Working alongside communities, rather than for them: sustainable development in Guatemala

The Mac Weekly

By Elizabeth Lieske ’15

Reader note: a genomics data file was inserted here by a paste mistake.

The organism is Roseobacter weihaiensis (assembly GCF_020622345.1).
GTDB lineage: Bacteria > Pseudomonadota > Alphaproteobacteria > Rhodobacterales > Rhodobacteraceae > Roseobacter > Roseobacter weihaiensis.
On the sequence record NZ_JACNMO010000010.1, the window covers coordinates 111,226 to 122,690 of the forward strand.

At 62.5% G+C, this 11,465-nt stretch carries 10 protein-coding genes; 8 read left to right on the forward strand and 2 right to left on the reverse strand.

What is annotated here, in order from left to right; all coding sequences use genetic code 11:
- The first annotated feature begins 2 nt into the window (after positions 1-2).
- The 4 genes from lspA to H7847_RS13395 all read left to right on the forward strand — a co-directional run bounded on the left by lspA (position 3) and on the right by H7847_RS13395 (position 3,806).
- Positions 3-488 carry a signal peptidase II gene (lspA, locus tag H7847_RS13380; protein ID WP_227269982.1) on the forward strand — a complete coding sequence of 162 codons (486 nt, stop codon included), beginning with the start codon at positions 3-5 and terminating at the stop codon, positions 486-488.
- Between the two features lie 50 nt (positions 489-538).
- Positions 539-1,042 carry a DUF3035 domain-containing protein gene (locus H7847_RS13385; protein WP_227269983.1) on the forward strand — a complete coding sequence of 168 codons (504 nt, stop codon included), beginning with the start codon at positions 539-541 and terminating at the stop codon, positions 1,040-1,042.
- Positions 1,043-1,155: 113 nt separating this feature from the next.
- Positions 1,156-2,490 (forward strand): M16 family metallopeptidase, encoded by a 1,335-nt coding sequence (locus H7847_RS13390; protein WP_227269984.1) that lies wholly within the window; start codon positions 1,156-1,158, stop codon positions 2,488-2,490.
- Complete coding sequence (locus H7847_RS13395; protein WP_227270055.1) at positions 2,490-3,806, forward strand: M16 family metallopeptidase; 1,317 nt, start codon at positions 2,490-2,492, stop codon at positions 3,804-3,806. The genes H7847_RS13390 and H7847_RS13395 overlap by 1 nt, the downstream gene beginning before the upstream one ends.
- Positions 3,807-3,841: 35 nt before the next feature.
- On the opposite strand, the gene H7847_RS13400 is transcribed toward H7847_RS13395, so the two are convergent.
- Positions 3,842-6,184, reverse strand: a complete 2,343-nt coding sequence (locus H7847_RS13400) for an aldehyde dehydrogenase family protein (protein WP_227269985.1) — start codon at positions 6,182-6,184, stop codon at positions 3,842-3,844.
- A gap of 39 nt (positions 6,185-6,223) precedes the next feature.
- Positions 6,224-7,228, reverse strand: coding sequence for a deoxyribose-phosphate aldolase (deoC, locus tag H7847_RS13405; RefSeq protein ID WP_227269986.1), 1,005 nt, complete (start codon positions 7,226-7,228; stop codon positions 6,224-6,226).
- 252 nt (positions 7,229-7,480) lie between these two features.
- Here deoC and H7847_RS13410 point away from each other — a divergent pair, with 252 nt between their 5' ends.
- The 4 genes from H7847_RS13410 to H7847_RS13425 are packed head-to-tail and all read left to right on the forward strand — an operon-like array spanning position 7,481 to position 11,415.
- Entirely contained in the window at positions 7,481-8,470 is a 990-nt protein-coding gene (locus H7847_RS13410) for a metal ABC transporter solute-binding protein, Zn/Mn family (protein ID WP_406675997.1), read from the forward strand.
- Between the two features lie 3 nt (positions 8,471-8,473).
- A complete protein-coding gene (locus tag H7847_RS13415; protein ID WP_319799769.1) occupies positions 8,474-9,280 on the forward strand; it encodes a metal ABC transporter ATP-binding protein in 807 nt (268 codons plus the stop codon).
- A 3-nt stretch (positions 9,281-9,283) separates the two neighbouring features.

I went on my first Rising Minds trip to San Juan de la Laguna, Guatemala as a relatively naïve sophomore in 2013. Rising Minds, a non-profit sustainable development organization, offers the two-week J-term trip to Macalester students as part of its ongoing work in the region. When I signed up, I had not previously questioned much the concept of volunteering — I assumed it was good — or how much those helped ultimately benefit. My main reasons for going on the trip were to 1) develop my Spanish-speaking skills and 2) push myself out of my comfort zone by spending two weeks living with a host family in a part of the world I had never been to before. While I definitely accomplished those two goals, I ended up learning much more than I expected—both on that first trip and on later trips when I returned to San Juan as a trip leader. On my first trip in 2013, our group of 10 Macalester students helped Rising Minds with a number of its ongoing community development projects. As I knew I was interested in becoming a doctor someday, the project that impacted me the most involved sharing lessons on various health topics at a community center in the aldeas (mountain communities). Before arriving in Guatemala, my project partner and I researched how to eat a nutritious diet, but hit a snag when we realized that we did not really know which foods the people of the aldeas had available or which recipes they liked to cook. It was difficult to answer these questions without talking to members of the community first. On the day of the health workshop, we met the women at the community center and shared what we had found, but we still felt unsure of how our information was received. We were white foreigners who spoke Spanish, rather than the local Mayan language with which the women were more familiar, and we felt somewhat disconnected from the women—sure, they were friendly to us, but how much did we really do for them? Yet one of the great aspects of Rising Minds’ trips is that you don’t simply do your supposed “good deed for the day” and then stop thinking about it. During our evening meeting after the health workshop, we wrestled with difficult questions, wondering what kind of lasting impact our health lessons would have. Courtney, one of the founders of Rising Minds, asked for our feedback and encouraged us to keep thinking about how health workshops could be improved in the future. Because Rising Minds does sustainable development work year-round and regularly seeks feedback from trip participants like us, as well as from the communities with which it works, there is always more to do and improve. And Rising Minds does improve itself. When I returned to Guatemala in 2014, I saw how Rising Minds had adapted the health workshop to make it more empowering for the communities served. For this year’s health workshops, Rising Minds found local community health workers who wanted to work with us and asked them which topics would be most helpful for the community to learn about. We then designed our lessons around these topics. After arriving in Guatemala, rather than giving the lessons ourselves, we shared our lesson plans with the local community health workers and asked for their feedback. Using the health workers’ knowledge, we shaped the lessons to make them more applicable to their communities. Then we worked alongside the community health workers as they delivered the lessons in Tz’utujil, the Mayan language more familiar to the community members than Spanish. In addition to these benefits, the health workers were able to continue sharing these lessons at future workshops, meaning that our impact continued beyond the two weeks that we were in Guatemala. My involvement with Rising Minds had a big impact on the rest of my time at Macalester — particularly in any situation in which I was a volunteer — as well as my life post-graduation. I now think more critically about the strengths and resources that I can truly offer to people. I question whether I am truly the best person to help and what gaps I may have in my knowledge. As a medical student, I still find myself asking many of the same questions that I started asking in Guatemala. Medical students receive extensive training on how the human body works at a biological level, but we often understand little about how each patient’s health is impacted by their particular life situation—financial or legal barriers to accessing services, whether patients live in a well-resourced neighborhood, how cultural beliefs affect their medical care, etc. Thinking about these factors helps me to consider whether the information I give to patients is ultimately beneficial for them or not. For instance, it does no good to tell patients just to eat healthier; one has to ask them about the resources they have available and which steps they can take — and are interested in taking — for their health. Empowering patients to use the resources they have and make their own decisions about their health is key to actually helping them. These were all concepts that I first started thinking seriously about through my experiences with Rising Minds, and I believe they are lessons one can take going forward into many different types of careers and life experiences. If you have the chance to go on a Rising Minds trip to Guatemala, I would highly, highly recommend it. Not only will you learn about grassroots NGOs and sustainable development work, you will learn lessons to carry wherever life takes you. You will get to volunteer your time and resources on behalf of a community, but you will also question your role as a volunteer, and, if you’re American, consider the dark history of US involvement in Guatemala. The trip will leave you with more questions than answers, but that’s really part of what makes it worthwhile. The other part? I know I’ve focused a lot on the hard lessons I took from the trip, but it’s also awesome just to enjoy getting to know a culture you may have never exposed yourself to before. It’s awesome to live with a host family and share life with them for two weeks, to learn to make tortillas, to laugh at your Spanish blunders (if you’re like me)–and maybe, to even find yourself going back again the next year. If you are interested in joining Rising Minds, contact us at [email protected]